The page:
The US stock market enters Tuesday’s trading session on an incline, with the Dow re-crossing a major milestone it had lost in the wake of the Boeing debacle and the S&P 500 and Nasdaq flashing gains as well. Tesla, however, does not appear poised to…
The US stock market enters Tuesday’s trading session on an incline, with the Dow re-crossing a major milestone it had lost in the wake of the Boeing debacle and the S&P 500 and Nasdaq flashing gains as well. Tesla, however, does not appear poised to join the rally, as a bombshell legal filing from the SEC has amped up the pressure on the electric carmaker.
As of 9:51 am ET, the Dow Jones Industrial Average had surged by 129.09 points or 0.5 percent to 26,043.19. The S&P 500 rose by 10.65 points or 0.38 percent, and the Nasdaq jumped by 0.37 percent to round out another bullish morning session for the US stock market.
On Monday, the Dow rose 65.23 points or 0.25 percent, positioning itself less than 100 points away from the elusive 26,000 level – a mark it should clear when the bell rings this morning. The S&P 500 added another 10.46 points or 0.37 percent to post the best single-day return of Wall Street’s three major indices, ultimately closing the day at 2,832.94. The Nasdaq gained 25.95 points or 0.34 percent.
As the Dow once again flirts with 26,000 and the S&P 500 finally slays 2,800, some analysts are warning that the US stock market’s breathtaking 2019 rally could be about to hit a major roadblock.
BlackRock Chief Equity Strategist Kate Moore, for instance, told MarketWatch that US stocks had been undervalued, which helped spark the first-quarter recovery. Now, though, stocks have reached fair market valuations and require a new catalyst for the rally to continue. She said that corporate earnings would likely prove to be make or break for the market.
“Relative to where we were three months ago, we felt the market was significantly undervalued with too many fears priced in. Now, we feel like the market is fairly valued and would expect the next move comes from earnings, as opposed to valuation,” said Moore.
However, David Jones, chief market strategist at Capital.com, said in weekly commentary that the ongoing fear of a sell-off is a sign that the bull market remains intact and that the S&P 500’s momentum should continue.
“There has been very little in the way of meaningful corrections as stock markets have bounced back in 2019. It’s often said that “bull markets climb a wall of worry” – plenty of investors may have been expecting at least some sort of sell-off but for now the upwards momentum remains very much in place.”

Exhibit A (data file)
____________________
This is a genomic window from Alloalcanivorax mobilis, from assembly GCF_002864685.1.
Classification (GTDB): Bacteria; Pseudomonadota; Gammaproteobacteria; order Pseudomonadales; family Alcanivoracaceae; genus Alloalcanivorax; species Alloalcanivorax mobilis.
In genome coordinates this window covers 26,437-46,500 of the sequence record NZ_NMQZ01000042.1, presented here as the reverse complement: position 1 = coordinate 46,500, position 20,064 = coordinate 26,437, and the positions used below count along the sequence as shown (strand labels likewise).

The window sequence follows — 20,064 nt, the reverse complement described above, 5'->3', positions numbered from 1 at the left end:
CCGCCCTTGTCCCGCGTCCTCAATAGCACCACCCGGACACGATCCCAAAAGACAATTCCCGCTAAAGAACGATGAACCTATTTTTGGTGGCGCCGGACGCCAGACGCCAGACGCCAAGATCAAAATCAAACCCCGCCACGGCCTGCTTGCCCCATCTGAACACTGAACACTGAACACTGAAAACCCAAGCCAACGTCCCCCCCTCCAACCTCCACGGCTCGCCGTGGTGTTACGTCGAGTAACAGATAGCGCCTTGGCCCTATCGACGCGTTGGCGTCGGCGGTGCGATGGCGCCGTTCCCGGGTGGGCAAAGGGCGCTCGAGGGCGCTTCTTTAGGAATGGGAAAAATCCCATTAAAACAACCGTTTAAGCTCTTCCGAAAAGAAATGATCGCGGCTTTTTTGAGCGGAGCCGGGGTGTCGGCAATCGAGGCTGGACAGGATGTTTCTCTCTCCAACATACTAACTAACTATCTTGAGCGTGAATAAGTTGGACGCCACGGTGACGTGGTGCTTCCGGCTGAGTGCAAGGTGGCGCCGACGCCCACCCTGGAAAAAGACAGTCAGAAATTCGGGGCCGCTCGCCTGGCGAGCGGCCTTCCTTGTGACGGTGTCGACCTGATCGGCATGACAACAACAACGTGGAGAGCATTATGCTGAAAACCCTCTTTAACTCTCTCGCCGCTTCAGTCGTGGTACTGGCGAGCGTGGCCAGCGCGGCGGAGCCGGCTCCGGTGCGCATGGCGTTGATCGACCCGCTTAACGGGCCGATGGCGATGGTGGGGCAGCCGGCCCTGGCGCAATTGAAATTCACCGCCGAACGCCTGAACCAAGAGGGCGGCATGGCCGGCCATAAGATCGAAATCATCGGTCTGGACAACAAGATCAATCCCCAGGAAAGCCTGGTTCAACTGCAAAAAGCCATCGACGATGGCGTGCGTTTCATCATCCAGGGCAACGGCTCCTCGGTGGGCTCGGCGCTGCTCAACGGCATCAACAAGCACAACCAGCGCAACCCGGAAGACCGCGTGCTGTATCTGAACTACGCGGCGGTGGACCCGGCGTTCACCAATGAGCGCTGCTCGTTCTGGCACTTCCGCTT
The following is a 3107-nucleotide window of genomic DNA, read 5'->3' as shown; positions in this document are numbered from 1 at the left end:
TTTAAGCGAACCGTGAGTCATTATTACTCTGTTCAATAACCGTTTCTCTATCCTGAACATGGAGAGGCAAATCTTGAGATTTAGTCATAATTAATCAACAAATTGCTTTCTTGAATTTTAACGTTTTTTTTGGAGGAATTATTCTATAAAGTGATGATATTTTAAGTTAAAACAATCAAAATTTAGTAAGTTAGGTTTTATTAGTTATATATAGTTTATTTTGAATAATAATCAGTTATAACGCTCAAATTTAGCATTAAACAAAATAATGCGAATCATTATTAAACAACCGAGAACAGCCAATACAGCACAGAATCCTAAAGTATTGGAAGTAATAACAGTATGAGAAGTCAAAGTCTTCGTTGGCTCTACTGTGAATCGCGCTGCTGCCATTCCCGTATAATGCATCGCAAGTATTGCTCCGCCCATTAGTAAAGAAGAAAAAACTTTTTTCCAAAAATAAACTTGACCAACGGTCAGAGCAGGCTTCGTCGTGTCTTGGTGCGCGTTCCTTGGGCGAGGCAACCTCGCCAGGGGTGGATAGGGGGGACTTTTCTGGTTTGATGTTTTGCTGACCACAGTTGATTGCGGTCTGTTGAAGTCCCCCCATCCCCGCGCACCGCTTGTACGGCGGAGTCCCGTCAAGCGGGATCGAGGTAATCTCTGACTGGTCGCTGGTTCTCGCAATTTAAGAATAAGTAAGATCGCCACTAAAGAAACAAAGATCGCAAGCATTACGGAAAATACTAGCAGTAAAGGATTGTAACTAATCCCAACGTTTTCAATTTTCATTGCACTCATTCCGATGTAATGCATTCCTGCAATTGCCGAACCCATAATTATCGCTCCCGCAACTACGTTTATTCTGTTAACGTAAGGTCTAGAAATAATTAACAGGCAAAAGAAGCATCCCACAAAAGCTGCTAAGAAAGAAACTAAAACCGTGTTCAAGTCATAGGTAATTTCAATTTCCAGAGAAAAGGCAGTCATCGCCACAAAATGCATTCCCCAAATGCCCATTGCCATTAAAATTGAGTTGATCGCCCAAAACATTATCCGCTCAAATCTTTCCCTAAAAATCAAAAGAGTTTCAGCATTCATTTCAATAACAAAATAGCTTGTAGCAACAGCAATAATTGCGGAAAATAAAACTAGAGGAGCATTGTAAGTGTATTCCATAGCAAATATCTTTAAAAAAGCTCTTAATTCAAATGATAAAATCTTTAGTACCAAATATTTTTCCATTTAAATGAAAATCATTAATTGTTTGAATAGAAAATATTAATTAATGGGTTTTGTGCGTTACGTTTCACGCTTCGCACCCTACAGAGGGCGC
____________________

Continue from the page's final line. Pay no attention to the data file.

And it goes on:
Meanwhile, bombshell testimony from the Securities and Exchange Commission (SEC) regarding Elon Musk’s social media activity threatens to place even more pressure on Tesla stock, which has already endured a rocky 2019.
As reported by Reuters, the SEC revealed in a court filing that Elon Musk had failed to seek approval from Tesla lawyers for a single tweet despite agreeing to do so as part of a September 2018 fraud settlement with the US regulatory agency related to his infamous “$420” tweet.
“It is therefore stunning to learn that, at the time of filing of the instant motion, Musk had not sought pre-approval for a single one of the numerous tweets about Tesla he published in the months since the court-ordered pre-approval policy went into effect,” the SEC said in the filing.
Tesla stock tumbled in pre-market trading, dropping more than 1 percent after shedding 2.07 percent on Monday.
TSLA shares are down nearly 20 percent in 2019, even as the Nasdaq has surged by more than 16 percent.
And Tesla could face more storms ahead.
Bearish JPMorgan strategists have already begun to pound the table with claims that Musk’s days as Tesla CEO could be numbered, and even TSLA bulls like Citron Research have responded to the controversy by arguing, not that Musk will survive the SEC crackdown, but that Tesla has reached the point where its success no longer depends on its billionaire founder.
Read the SEC’s full brief here:
Last modified: January 10, 2020 3:31 PM UTC